Male Fertility After Androgenic Steroid Use: How Little We Know

Bradley D. Anawalt


J Clin Endocrinol Metab. 2021;106(7):e2813-e2815. 

Androgenic steroid (AS) abuse is often described as a public health menace.[1] The lifetime prevalence of AS abuse worldwide appears to be 1% to 5% in men, but it is much lower in women.[2] Studies of AS abuse and their effects are hampered by many factors including small numbers of subjects, reliance on questionnaire surveys (subject to untruthful answers about the use of drugs that are stigmatized and/or illegal), and the lack of longitudinal studies before, during, and after abuse of AS. In addition, the high prevalence of concomitant use of tobacco, alcohol, marijuana, opioids, and other illicit drugs confounds the attribution of the adverse effects of AS abuse.[2–4]

AS abuse suppresses the secretion of luteinizing hormone and follicle-stimulating hormone that, in turn, results in decreased spermatogenesis.[5,6] Studies of supraphysiological dosages of testosterone (an AS) demonstrate that it provides effective contraception in most healthy men with baseline normal spermatogenesis.[6] These studies of potential androgen-based male hormone contraceptives have consisted of 1 to 2 years of therapy, and sperm concentrations return to baseline (normal) in 12 to 16 months after discontinuation in 95% of healthy men. Many experts have concluded that recovery of spermatogenic function occurs similarly within 1 to 2 years of the discontinuation of chronic AS abuse. However, there appears to be a delay in spermatogenic recovery with longer duration of androgen abuse and longer-acting formulations of androgens.[2,7] Thus, some men who abuse AS for many years might take longer than 2 years to recover normal spermatogenesis after discontinuation.[2]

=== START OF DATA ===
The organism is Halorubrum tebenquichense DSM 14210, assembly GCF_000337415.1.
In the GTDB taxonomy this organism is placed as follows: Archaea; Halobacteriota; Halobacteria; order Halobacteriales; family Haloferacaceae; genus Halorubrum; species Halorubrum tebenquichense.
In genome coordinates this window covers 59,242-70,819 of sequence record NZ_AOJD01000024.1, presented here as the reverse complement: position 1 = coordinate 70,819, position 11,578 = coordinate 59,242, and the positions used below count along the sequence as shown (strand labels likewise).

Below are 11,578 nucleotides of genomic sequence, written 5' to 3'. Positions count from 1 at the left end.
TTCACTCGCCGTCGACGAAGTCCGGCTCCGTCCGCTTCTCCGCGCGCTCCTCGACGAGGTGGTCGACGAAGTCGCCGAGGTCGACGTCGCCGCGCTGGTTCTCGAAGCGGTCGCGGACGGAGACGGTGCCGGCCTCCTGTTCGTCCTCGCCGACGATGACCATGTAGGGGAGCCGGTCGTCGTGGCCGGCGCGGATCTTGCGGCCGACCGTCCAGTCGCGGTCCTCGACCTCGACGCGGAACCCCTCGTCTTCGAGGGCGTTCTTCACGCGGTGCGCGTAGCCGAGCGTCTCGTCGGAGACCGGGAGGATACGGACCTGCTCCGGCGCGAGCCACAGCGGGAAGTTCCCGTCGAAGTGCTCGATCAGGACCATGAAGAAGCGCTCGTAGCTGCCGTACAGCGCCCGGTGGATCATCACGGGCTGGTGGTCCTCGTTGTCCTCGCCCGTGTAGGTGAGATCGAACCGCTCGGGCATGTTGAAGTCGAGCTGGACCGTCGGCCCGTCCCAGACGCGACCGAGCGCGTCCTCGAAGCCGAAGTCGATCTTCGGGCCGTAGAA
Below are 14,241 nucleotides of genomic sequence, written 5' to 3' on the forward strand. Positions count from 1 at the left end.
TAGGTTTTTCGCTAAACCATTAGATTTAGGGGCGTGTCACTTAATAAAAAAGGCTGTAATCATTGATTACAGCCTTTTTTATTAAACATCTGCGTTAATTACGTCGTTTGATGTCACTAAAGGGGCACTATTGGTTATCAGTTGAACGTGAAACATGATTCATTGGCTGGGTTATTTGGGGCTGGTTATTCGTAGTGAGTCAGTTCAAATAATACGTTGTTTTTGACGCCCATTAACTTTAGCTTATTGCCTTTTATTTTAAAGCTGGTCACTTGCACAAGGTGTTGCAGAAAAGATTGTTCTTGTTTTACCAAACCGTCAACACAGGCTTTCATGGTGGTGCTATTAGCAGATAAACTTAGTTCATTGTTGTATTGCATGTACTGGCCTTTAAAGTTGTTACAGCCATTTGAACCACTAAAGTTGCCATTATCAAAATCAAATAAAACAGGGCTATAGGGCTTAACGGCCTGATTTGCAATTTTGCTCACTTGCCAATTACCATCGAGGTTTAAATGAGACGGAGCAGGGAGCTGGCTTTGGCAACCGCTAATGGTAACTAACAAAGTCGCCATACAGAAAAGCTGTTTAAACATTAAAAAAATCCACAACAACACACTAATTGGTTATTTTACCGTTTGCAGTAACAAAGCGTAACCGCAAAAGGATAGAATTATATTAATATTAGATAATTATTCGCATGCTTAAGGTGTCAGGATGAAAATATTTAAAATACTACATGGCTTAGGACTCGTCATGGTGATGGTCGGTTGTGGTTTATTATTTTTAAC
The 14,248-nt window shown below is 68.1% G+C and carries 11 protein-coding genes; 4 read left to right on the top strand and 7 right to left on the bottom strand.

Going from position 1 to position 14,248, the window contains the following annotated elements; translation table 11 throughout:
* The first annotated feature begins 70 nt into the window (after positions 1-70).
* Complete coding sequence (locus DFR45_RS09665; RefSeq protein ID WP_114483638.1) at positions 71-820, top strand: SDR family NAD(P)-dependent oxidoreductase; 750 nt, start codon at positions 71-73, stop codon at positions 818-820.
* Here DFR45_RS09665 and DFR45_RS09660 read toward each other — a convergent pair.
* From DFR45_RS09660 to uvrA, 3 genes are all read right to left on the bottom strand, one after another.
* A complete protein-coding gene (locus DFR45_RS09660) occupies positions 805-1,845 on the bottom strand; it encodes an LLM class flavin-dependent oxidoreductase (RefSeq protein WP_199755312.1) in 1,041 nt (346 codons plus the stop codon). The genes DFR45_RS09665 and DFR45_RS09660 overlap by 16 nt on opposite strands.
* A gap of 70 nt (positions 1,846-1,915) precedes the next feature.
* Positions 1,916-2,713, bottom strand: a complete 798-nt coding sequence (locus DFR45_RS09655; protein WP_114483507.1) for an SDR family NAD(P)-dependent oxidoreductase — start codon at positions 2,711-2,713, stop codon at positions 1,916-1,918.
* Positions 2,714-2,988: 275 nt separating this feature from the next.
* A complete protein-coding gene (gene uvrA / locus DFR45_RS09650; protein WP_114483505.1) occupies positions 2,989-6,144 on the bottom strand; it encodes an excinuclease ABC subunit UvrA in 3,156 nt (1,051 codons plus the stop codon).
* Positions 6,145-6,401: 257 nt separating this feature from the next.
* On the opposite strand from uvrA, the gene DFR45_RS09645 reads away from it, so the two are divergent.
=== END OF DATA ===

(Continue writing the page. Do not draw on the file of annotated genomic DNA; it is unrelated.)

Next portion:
There are significant areas of uncertainty about the effects of AS on male fertility. Conclusions about the effects of exogenous AS on male fertility have been inferred from a marker of male reproduction function (seminal fluid analysis) and case reports of male infertility associated with AS abuse.[2,5] However, there are few longitudinal data about effects of dosage, type, and duration of AS abuse on the timing of recovery of baseline spermatogenesis, and there are almost no data on the recovery of fecundity and fertility.

In this context, the recent study by Windfield-Mathiasen et al. is useful.[8] This group of investigators used data from the publicly funded Anti-Doping Denmark program and the Danish national health registry. Anti-Doping Denmark has an agreement with about 80% of the fitness clubs in the country. Under the terms of this agreement, Anti-Doping Denmark performs targeted testing for AS abuse in club members and trainers who are selected based on body morphology and anonymous tips from whistleblowers.

The investigators used anonymized data from Danish men who failed a urine screening test for AS from 2008 to 2018 while exercising at a fitness club that participated in the antidoping program. Failure to pass resulted in a 2-year ban from exercise at any club that participates in the antidoping program. A total of 545 men had urine samples that indicated exogenous androgen abuse (the primary study group), and 644 refused to be tested (and were presumed to have a positive test). The latter group was analyzed separately as a comparator. The investigators compared the confirmed AS abusers with Danish controls who were matched for age and who were living in Denmark. The primary endpoint was live births in the positive test and control groups. Study participants were "followed" via the Danish health registry database for the 10-year period before and the period after the positive AS test.